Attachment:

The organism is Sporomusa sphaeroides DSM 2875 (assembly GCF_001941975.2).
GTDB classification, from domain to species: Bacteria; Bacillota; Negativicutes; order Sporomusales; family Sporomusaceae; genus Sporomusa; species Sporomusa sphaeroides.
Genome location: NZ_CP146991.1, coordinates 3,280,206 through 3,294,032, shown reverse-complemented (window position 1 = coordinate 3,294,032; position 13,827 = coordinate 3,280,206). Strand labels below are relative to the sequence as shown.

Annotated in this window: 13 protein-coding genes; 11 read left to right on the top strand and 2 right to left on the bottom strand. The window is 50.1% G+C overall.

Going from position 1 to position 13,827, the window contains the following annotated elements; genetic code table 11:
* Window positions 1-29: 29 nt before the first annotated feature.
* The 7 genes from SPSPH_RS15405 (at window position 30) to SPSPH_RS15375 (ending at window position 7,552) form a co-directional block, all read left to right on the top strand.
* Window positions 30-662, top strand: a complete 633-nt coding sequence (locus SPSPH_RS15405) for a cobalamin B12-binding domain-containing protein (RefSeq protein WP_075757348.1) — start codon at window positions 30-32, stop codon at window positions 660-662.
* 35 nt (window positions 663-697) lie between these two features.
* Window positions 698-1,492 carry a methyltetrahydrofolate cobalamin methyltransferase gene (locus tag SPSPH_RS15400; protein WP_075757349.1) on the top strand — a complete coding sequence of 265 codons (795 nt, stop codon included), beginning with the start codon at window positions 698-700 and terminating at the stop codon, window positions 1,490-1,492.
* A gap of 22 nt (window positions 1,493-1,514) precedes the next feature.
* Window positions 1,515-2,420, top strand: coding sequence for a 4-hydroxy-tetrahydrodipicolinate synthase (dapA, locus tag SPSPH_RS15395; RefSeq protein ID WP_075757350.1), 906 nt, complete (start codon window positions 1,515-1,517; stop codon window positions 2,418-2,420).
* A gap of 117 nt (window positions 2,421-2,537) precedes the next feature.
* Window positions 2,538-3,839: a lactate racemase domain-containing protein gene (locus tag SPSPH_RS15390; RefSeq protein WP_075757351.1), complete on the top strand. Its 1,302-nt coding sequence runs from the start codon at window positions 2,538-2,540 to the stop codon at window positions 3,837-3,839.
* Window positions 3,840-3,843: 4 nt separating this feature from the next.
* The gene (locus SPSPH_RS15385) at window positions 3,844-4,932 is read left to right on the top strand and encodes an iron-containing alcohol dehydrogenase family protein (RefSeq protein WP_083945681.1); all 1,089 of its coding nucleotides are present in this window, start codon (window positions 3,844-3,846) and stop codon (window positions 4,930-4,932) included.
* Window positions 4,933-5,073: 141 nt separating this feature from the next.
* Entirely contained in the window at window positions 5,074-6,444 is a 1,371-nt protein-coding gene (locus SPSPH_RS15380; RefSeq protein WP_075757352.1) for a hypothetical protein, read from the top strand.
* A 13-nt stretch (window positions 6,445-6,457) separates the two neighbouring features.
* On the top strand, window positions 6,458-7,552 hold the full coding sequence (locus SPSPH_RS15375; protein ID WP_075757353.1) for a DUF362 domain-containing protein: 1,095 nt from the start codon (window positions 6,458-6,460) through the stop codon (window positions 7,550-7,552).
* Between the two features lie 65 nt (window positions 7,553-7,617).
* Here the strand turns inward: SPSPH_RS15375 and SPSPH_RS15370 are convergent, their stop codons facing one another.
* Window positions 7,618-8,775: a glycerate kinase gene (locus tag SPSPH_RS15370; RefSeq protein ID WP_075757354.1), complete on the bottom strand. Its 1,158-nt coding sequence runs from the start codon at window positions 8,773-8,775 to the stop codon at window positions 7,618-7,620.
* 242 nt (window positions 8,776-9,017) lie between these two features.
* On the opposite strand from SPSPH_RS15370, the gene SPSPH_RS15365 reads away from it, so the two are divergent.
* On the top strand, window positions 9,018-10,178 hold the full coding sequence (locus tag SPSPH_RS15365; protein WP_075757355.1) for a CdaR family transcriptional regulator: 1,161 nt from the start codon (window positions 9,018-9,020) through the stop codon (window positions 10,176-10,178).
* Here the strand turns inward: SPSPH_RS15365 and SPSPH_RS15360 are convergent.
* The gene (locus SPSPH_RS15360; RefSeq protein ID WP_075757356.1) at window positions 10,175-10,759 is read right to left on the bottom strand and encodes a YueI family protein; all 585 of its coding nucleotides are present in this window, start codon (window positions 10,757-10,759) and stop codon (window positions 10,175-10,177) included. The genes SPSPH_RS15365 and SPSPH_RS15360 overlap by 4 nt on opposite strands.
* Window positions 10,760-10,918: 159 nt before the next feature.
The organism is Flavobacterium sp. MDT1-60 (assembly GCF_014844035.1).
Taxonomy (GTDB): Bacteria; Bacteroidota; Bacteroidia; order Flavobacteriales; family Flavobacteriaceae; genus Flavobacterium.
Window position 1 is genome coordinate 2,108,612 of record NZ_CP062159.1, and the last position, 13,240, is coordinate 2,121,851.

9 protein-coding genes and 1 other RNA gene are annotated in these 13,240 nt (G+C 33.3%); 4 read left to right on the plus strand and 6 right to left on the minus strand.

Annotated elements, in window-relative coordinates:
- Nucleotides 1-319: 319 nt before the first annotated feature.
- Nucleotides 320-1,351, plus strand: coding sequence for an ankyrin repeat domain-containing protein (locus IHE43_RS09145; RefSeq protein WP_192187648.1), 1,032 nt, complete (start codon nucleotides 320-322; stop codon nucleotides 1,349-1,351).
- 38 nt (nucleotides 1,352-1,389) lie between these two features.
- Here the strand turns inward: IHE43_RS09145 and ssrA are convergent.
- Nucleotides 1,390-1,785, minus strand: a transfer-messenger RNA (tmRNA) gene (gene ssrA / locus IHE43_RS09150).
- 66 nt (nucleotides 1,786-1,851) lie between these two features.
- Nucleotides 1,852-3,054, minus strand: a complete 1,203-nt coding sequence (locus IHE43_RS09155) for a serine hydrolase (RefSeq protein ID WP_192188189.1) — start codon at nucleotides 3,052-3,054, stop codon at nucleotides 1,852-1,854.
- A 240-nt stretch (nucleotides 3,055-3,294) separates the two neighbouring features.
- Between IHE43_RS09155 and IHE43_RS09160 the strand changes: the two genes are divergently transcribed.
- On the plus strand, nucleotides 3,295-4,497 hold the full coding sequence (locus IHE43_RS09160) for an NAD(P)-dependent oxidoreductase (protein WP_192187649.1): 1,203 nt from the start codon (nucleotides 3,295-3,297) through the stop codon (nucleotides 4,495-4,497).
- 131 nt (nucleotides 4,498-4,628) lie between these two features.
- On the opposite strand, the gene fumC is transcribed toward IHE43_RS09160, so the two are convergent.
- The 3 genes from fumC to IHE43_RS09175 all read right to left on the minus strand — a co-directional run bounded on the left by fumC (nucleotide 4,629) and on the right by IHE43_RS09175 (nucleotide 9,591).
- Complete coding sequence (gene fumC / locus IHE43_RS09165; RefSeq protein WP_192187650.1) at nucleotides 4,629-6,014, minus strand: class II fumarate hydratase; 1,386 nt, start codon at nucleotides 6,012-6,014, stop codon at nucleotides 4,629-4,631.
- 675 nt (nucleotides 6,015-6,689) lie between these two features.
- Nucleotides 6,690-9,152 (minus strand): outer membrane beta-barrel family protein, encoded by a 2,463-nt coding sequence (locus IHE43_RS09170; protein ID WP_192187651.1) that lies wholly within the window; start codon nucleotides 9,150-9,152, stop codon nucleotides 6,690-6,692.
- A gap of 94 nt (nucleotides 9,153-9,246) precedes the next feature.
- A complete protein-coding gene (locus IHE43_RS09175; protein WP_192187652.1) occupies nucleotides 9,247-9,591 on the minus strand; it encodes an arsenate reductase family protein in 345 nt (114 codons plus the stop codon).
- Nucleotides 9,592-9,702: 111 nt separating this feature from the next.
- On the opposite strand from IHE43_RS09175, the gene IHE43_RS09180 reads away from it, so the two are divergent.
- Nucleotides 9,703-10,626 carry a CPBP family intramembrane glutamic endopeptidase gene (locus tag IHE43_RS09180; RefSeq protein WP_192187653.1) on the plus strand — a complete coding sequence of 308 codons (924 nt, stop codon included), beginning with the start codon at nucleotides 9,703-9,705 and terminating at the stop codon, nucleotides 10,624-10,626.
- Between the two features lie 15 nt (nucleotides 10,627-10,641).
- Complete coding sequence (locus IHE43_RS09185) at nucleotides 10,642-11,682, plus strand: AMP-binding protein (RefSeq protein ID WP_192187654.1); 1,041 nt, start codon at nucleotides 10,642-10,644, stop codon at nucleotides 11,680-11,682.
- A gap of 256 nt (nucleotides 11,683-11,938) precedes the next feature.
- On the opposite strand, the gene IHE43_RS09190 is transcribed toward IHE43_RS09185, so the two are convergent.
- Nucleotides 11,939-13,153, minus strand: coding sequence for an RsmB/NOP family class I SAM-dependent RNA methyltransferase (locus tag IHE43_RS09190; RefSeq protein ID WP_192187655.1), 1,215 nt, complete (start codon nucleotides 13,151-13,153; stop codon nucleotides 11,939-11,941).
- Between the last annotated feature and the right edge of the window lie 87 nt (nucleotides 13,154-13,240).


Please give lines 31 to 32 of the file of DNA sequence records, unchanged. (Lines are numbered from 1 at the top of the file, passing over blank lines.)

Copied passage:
Taxonomy (GTDB): Bacteria; Bacteroidota; Bacteroidia; order Flavobacteriales; family Flavobacteriaceae; genus Flavobacterium.
Window position 1 is genome coordinate 2,108,612 of record NZ_CP062159.1, and the last position, 13,240, is coordinate 2,121,851.